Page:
Dimensions of animal consciousness

The journal, Trends in Cognitive Science, has an interesting paper up: Dimensions of Animal Consciousness.  After noting the current consensus that some form of consciousness is present in at least mammals, birds, and cephalopods, it looks at how to evaluate it in various species.  The authors take the position that consciousness can be present in … Continue reading Dimensions of animal consciousness

Regular people: What hard problem of consciousness?

The hard problem of consciousness, a term coined by philosopher David Chalmers, asks how physical systems can produce phenomenal consciousness.  Chalmers' term, coined in the 1990s, applied to an older problem that's been around for along time, the mind-body problem.  More recently, Chalmers noted his intuition that the hard problem is widely and intuitively held … Continue reading Regular people: What hard problem of consciousness?

The blogging experience at 1000 posts

Yes, this is the 1000th post here on SelfAwarePatterns.  I started this blog in November, 2013, largely from two motivations.  One was because I had done Nanowrimo the previous November.  (Nanowrimo is a challenge to write a novel in a month.  Worth checking out if you've ever had that ambition.)  I felt bad about not … Continue reading The blogging experience at 1000 posts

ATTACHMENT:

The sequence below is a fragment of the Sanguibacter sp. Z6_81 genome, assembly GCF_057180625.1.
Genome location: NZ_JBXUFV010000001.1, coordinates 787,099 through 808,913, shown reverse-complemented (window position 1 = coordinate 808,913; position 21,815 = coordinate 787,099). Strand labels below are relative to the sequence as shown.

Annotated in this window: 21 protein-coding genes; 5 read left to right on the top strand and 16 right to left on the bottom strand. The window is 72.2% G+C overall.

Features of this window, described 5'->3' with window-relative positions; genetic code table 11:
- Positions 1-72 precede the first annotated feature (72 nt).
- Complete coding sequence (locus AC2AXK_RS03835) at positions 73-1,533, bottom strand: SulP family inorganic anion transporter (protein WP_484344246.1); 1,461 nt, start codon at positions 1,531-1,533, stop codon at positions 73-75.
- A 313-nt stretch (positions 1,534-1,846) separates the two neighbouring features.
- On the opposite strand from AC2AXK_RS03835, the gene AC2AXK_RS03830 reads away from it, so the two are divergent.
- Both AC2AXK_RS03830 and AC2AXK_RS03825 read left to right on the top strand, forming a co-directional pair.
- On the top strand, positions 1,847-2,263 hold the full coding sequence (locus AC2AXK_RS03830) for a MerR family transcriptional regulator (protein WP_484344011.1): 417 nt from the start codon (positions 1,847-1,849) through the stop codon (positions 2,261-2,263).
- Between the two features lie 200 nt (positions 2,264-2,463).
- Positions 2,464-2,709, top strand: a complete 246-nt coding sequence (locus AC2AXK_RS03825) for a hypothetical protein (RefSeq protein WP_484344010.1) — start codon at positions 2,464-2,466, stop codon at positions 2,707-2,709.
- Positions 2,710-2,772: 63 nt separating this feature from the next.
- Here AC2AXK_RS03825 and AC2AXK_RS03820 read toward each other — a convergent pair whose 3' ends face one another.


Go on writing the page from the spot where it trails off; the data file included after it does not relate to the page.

What do alien civilizations look like from afar?

This is a pretty good description of the Kardashev Scale of civilization energy usage. https://www.youtube.com/watch?v=rhFK5_Nx9xY I initially thought the video overestimated how close we are to being a Type I civilization, but then I remembered that the whole scale is logarithmic, so maybe not. It also mentioned that we might "choose" to build a megastructure … Continue reading What do alien civilizations look like from afar?

The substitution argument

Diagram of Phenomenal and Functional consciousness

A preprint came up a few times in my feeds, titled: Falsification and consciousness.  The paper argues that all the major scientific theories of consciousness are either already falsified or unfalsifiable.  One neuroscientist, Ryota Kanai, calls it a mathematical proof of the hard problem.  Based on that description, it was hard to resist looking at … Continue reading The substitution argument